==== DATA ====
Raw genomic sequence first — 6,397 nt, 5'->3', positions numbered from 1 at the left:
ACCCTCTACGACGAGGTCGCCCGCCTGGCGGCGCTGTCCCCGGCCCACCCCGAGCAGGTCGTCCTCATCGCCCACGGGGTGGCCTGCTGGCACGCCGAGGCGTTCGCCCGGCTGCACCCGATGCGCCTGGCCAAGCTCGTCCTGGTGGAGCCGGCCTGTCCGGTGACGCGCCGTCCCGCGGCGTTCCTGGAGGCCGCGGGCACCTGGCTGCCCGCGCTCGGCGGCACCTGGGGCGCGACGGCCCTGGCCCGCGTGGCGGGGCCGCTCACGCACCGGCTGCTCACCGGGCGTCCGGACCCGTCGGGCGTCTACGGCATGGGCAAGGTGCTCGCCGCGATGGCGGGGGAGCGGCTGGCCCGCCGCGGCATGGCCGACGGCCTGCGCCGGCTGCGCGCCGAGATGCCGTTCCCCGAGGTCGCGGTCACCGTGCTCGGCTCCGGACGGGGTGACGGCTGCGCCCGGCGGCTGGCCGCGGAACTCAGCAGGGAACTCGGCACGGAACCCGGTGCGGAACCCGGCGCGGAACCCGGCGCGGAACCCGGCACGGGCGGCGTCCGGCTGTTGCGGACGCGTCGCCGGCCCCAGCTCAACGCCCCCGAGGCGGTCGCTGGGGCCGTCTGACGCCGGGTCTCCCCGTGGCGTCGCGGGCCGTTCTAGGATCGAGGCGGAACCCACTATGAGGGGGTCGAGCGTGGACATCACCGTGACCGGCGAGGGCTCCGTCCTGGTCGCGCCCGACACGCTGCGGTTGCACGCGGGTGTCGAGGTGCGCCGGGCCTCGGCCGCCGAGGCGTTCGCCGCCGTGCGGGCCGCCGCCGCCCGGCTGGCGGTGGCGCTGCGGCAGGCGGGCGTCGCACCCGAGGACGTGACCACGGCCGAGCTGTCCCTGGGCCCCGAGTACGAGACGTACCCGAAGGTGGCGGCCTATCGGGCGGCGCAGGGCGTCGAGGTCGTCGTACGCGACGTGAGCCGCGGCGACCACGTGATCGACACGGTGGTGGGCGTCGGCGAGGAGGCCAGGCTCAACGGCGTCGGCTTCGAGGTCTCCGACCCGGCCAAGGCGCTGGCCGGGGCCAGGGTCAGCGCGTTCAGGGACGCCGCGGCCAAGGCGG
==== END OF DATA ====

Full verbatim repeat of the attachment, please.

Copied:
Raw genomic sequence first — 6,397 nt, 5'->3', positions numbered from 1 at the left:
ACCCTCTACGACGAGGTCGCCCGCCTGGCGGCGCTGTCCCCGGCCCACCCCGAGCAGGTCGTCCTCATCGCCCACGGGGTGGCCTGCTGGCACGCCGAGGCGTTCGCCCGGCTGCACCCGATGCGCCTGGCCAAGCTCGTCCTGGTGGAGCCGGCCTGTCCGGTGACGCGCCGTCCCGCGGCGTTCCTGGAGGCCGCGGGCACCTGGCTGCCCGCGCTCGGCGGCACCTGGGGCGCGACGGCCCTGGCCCGCGTGGCGGGGCCGCTCACGCACCGGCTGCTCACCGGGCGTCCGGACCCGTCGGGCGTCTACGGCATGGGCAAGGTGCTCGCCGCGATGGCGGGGGAGCGGCTGGCCCGCCGCGGCATGGCCGACGGCCTGCGCCGGCTGCGCGCCGAGATGCCGTTCCCCGAGGTCGCGGTCACCGTGCTCGGCTCCGGACGGGGTGACGGCTGCGCCCGGCGGCTGGCCGCGGAACTCAGCAGGGAACTCGGCACGGAACCCGGTGCGGAACCCGGCGCGGAACCCGGCGCGGAACCCGGCACGGGCGGCGTCCGGCTGTTGCGGACGCGTCGCCGGCCCCAGCTCAACGCCCCCGAGGCGGTCGCTGGGGCCGTCTGACGCCGGGTCTCCCCGTGGCGTCGCGGGCCGTTCTAGGATCGAGGCGGAACCCACTATGAGGGGGTCGAGCGTGGACATCACCGTGACCGGCGAGGGCTCCGTCCTGGTCGCGCCCGACACGCTGCGGTTGCACGCGGGTGTCGAGGTGCGCCGGGCCTCGGCCGCCGAGGCGTTCGCCGCCGTGCGGGCCGCCGCCGCCCGGCTGGCGGTGGCGCTGCGGCAGGCGGGCGTCGCACCCGAGGACGTGACCACGGCCGAGCTGTCCCTGGGCCCCGAGTACGAGACGTACCCGAAGGTGGCGGCCTATCGGGCGGCGCAGGGCGTCGAGGTCGTCGTACGCGACGTGAGCCGCGGCGACCACGTGATCGACACGGTGGTGGGCGTCGGCGAGGAGGCCAGGCTCAACGGCGTCGGCTTCGAGGTCTCCGACCCGGCCAAGGCGCTGGCCGGGGCCAGGGTCAGCGCGTTCAGGGACGCCGCGGCCAAGGCGG